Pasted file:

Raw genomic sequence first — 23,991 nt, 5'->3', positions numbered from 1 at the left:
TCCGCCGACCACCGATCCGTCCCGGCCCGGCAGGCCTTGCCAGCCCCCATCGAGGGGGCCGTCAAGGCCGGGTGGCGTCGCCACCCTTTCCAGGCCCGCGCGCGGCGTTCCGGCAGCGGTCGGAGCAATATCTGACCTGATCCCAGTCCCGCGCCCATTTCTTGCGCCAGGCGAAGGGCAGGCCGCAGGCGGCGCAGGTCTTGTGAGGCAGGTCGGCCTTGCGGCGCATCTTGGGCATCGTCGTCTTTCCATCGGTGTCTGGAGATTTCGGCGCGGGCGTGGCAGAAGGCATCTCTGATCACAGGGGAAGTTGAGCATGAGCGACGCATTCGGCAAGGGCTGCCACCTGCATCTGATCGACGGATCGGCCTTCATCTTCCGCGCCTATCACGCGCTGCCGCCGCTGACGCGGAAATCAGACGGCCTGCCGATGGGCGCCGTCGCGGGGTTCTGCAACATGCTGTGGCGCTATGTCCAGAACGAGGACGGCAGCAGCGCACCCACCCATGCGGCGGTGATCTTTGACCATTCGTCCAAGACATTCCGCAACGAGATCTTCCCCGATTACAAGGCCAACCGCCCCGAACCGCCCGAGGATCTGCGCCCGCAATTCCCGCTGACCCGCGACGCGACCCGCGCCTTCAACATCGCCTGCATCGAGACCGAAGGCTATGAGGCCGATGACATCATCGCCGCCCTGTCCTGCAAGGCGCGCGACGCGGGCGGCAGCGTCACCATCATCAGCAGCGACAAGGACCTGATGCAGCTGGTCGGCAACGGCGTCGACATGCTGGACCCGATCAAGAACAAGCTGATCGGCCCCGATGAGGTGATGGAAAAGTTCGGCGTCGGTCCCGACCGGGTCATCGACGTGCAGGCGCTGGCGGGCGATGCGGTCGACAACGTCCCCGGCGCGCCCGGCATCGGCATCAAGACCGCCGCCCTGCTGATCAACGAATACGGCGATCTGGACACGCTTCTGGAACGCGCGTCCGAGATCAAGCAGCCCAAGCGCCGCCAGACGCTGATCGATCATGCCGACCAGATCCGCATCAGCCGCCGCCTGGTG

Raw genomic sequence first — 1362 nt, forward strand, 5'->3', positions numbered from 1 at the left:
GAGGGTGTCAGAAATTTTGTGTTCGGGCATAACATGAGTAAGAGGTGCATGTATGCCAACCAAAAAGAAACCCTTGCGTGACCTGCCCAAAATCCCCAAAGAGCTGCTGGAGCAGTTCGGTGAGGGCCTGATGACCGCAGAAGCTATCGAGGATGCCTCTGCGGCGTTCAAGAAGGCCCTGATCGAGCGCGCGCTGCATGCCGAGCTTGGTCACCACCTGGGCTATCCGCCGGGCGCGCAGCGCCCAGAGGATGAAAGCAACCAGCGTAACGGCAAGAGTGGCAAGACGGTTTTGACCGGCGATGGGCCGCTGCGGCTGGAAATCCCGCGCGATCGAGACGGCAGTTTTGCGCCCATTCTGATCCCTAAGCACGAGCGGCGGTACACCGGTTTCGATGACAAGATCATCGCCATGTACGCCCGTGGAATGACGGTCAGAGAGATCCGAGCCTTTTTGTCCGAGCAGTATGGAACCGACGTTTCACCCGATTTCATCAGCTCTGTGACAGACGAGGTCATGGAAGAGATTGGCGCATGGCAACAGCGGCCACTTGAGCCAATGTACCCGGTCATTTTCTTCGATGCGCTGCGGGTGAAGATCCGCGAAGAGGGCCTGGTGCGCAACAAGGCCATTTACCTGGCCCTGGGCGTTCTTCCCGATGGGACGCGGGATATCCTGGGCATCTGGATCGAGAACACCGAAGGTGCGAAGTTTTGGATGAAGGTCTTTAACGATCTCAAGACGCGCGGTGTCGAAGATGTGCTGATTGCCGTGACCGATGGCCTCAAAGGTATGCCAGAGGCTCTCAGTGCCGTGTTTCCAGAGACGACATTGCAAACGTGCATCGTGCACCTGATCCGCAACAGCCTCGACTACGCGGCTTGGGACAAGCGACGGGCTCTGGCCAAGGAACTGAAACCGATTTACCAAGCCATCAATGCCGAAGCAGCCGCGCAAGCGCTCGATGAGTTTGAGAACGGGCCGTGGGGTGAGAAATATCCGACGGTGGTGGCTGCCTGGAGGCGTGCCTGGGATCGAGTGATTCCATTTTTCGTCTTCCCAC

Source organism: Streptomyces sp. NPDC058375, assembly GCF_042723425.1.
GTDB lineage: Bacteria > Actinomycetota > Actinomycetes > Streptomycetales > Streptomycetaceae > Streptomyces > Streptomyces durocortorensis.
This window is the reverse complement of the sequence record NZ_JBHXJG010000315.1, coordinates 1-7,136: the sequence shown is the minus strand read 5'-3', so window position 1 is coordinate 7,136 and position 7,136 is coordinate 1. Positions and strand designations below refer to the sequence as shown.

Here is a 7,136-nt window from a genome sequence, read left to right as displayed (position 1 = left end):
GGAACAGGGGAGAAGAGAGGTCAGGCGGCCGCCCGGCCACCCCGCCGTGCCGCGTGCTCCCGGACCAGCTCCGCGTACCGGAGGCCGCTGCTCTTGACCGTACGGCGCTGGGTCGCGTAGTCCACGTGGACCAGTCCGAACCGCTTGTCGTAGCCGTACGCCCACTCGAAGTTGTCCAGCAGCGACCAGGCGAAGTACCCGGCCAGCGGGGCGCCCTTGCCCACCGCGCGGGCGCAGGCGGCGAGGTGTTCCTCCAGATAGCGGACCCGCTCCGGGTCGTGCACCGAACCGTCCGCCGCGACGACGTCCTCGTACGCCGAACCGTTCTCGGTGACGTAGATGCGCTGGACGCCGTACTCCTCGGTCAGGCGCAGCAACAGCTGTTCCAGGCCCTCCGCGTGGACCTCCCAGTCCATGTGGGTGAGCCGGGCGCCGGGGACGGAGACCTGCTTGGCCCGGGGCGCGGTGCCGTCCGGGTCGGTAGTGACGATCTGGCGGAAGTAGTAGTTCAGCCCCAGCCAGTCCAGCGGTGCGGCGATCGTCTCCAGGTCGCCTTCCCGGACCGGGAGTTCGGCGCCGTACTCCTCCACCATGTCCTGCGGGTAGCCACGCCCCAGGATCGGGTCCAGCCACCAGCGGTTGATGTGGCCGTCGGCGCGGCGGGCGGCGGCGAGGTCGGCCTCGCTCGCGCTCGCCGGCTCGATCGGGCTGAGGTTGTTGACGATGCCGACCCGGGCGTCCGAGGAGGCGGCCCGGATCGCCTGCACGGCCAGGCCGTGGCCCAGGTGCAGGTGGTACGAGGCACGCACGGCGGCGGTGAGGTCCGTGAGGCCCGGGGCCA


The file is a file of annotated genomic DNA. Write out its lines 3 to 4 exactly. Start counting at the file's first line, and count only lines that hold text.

Raw genomic sequence first — 1362 nt, forward strand, 5'->3', positions numbered from 1 at the left:
GAGGGTGTCAGAAATTTTGTGTTCGGGCATAACATGAGTAAGAGGTGCATGTATGCCAACCAAAAAGAAACCCTTGCGTGACCTGCCCAAAATCCCCAAAGAGCTGCTGGAGCAGTTCGGTGAGGGCCTGATGACCGCAGAAGCTATCGAGGATGCCTCTGCGGCGTTCAAGAAGGCCCTGATCGAGCGCGCGCTGCATGCCGAGCTTGGTCACCACCTGGGCTATCCGCCGGGCGCGCAGCGCCCAGAGGATGAAAGCAACCAGCGTAACGGCAAGAGTGGCAAGACGGTTTTGACCGGCGATGGGCCGCTGCGGCTGGAAATCCCGCGCGATCGAGACGGCAGTTTTGCGCCCATTCTGATCCCTAAGCACGAGCGGCGGTACACCGGTTTCGATGACAAGATCATCGCCATGTACGCCCGTGGAATGACGGTCAGAGAGATCCGAGCCTTTTTGTCCGAGCAGTATGGAACCGACGTTTCACCCGATTTCATCAGCTCTGTGACAGACGAGGTCATGGAAGAGATTGGCGCATGGCAACAGCGGCCACTTGAGCCAATGTACCCGGTCATTTTCTTCGATGCGCTGCGGGTGAAGATCCGCGAAGAGGGCCTGGTGCGCAACAAGGCCATTTACCTGGCCCTGGGCGTTCTTCCCGATGGGACGCGGGATATCCTGGGCATCTGGATCGAGAACACCGAAGGTGCGAAGTTTTGGATGAAGGTCTTTAACGATCTCAAGACGCGCGGTGTCGAAGATGTGCTGATTGCCGTGACCGATGGCCTCAAAGGTATGCCAGAGGCTCTCAGTGCCGTGTTTCCAGAGACGACATTGCAAACGTGCATCGTGCACCTGATCCGCAACAGCCTCGACTACGCGGCTTGGGACAAGCGACGGGCTCTGGCCAAGGAACTGAAACCGATTTACCAAGCCATCAATGCCGAAGCAGCCGCGCAAGCGCTCGATGAGTTTGAGAACGGGCCGTGGGGTGAGAAATATCCGACGGTGGTGGCTGCCTGGAGGCGTGCCTGGGATCGAGTGATTCCATTTTTCGTCTTCCCAC